Learning the great unclench

Saying that I’m “self taught” as an artist feels obnoxious to me, and it’s only semi-true. 

Did I ever take any formal classes on technique and composition? No. I feel conflicted about that – I wish I had some shared language and knowledge about basic painting techniques so I could connect with other artists and understand the nuts and bolts a little better and more formally. But, I don’t wish it enough to take a painting class, at least not right now. 

“Self taught” invokes that kind of solo it alone, pull yourself up by the bootstraps, sickness is a state of mind type of very western mindset that I think has partial value in terms of personal responsibility but is also grossly incomplete. While I by and large learned painting technique through painstaking trial and error, my parents bought me my notebooks and pencils when I was a kid and encouraged my drawing. My friend and art mentor suggested I try my hand at painting since I seemed to like drawing so much. My school gave me supplies and time to focus on painting. Many peers, friends, and strangers took time to examine my art, give me feedback, and even buy my work. 

I’m always learning, both from the paintings themselves and from my community at large. Recently, I’ve been thinking about a friend’s practice of “unclenching”. Yep, think butt cheeks and fists: that squeezing, holding on tight, tense feeling that also seems to settle in my shoulders.

Deep in a painting, especially during that “murky middle”, I get tense easily. It’s the fear talking. The fear of not being able to complete this painting, or this part looking wrong. I’ll get exposed for the non-artist I really am: not schooled, no real skills.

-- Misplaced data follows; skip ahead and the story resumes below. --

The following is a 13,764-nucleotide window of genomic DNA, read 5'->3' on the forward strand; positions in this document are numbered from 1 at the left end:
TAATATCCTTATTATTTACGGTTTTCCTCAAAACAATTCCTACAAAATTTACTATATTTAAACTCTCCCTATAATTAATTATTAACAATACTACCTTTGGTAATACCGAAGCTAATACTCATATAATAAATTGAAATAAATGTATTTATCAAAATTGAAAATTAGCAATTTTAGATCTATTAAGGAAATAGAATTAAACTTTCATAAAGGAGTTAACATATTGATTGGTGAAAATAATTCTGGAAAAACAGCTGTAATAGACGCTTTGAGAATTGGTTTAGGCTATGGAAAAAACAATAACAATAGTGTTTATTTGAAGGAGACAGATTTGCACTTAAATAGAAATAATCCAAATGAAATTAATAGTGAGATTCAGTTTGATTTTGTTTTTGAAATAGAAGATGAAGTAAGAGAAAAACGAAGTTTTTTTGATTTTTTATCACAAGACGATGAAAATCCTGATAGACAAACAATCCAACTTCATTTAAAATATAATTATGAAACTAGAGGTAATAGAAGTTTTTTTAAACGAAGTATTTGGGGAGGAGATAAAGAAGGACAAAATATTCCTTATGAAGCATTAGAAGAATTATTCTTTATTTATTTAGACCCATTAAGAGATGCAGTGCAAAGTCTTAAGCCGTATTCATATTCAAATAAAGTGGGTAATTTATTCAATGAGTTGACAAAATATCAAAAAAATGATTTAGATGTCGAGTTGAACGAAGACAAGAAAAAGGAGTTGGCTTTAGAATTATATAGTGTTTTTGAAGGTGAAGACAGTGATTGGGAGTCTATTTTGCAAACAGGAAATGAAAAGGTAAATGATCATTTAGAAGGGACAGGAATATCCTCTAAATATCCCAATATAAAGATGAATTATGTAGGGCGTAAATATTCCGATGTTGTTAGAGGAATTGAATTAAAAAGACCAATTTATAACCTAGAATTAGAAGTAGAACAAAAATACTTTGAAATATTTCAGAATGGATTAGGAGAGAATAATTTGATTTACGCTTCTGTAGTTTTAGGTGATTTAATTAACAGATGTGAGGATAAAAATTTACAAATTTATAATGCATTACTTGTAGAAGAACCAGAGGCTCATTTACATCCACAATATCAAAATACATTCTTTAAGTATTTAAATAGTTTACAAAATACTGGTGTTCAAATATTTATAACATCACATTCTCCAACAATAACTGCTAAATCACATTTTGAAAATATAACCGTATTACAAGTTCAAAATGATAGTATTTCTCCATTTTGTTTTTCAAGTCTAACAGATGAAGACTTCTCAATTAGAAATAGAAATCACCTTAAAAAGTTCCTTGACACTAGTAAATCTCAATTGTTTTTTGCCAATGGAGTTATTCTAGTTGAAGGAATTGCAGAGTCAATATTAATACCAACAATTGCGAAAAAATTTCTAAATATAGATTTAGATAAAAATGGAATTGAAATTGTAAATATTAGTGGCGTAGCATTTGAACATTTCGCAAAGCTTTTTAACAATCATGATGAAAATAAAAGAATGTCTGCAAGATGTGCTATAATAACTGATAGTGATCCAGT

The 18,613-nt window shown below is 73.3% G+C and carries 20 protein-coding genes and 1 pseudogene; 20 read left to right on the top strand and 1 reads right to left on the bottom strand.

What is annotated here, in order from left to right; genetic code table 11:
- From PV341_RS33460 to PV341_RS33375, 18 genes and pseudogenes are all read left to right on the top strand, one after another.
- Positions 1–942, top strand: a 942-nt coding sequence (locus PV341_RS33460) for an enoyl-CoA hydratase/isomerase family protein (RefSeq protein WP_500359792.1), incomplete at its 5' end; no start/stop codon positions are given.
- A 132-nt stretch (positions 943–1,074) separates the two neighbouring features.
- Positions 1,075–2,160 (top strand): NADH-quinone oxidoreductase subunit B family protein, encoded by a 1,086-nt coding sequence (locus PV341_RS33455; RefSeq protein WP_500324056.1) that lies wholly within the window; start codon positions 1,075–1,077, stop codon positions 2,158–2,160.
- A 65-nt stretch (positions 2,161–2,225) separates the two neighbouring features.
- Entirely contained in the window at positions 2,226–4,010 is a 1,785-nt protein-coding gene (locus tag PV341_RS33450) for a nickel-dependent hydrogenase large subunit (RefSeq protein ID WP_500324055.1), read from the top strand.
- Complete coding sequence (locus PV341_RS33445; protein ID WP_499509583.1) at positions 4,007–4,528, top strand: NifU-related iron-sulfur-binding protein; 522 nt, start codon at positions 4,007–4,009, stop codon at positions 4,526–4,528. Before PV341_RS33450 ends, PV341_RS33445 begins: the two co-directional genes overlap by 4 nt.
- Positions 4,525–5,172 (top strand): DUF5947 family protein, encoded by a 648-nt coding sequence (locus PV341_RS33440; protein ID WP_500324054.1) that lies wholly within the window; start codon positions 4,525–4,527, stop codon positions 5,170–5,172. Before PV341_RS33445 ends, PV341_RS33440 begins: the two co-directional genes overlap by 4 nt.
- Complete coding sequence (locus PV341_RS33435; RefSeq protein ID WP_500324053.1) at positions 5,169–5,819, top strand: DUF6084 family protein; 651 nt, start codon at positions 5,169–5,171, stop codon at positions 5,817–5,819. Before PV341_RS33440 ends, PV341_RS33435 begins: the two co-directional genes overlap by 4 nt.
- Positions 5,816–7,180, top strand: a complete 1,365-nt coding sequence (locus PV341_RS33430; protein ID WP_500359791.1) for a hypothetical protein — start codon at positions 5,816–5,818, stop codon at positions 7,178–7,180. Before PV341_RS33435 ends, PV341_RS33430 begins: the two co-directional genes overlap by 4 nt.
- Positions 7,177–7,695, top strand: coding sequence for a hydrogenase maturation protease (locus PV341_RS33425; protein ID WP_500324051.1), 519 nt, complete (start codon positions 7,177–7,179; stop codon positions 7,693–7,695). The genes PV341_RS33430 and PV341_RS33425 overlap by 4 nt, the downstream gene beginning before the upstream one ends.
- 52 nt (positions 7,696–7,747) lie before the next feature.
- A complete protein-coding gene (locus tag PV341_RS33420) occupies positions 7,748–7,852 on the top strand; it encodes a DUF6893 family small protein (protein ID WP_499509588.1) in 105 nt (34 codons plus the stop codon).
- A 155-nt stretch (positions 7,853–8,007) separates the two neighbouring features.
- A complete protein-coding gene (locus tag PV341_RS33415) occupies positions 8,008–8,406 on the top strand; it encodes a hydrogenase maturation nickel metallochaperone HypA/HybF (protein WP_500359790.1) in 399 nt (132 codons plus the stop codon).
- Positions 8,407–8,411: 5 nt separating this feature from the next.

(That’s the tension-causing clench voice in the back of my mind talking).

In these moments, I have to remind myself to relax. No, really: physically take a deep breath and bring my shoulders down from my ears. Feel my belly breathing in and out. Wiggle my legs and arms; roll my head. It all comes down to that breath; feeling it and breathing it slowly and relaxed.

It helps the process of painting feel better. And, I think it makes for better paintings: there is better flow when I relax. I trust myself to take the right steps, even if on canvas the brushstroke marks I’m leaving don’t look quite right yet. I can feel that there is a bigger picture and I just have to keep going along and trying to feel good moment to moment, versus stressing about what’s just happened or what’s next.

So, yes, in a way I’m self taught. But also, absolutely not. This “unclenching” comment, completely unrelated to painting and dropped casually by a friend, has stuck with me and helped make me a better (and happier) artist.

Nothing says “loosening up” like bright pink lipstick while painting, right? Also – you can see we were in New Mexico when this pic was taken! All up in Georgia O’Keefe’s old haunts; it was pretty spectacular and a good place to relax and take in amazing scenery.

One Comment on “Learning the great unclench

  1. I wish I had more descriptive words to express how very well conceived and written this essay is. I love the term MURKY MIDDLE. A very real and super important place.

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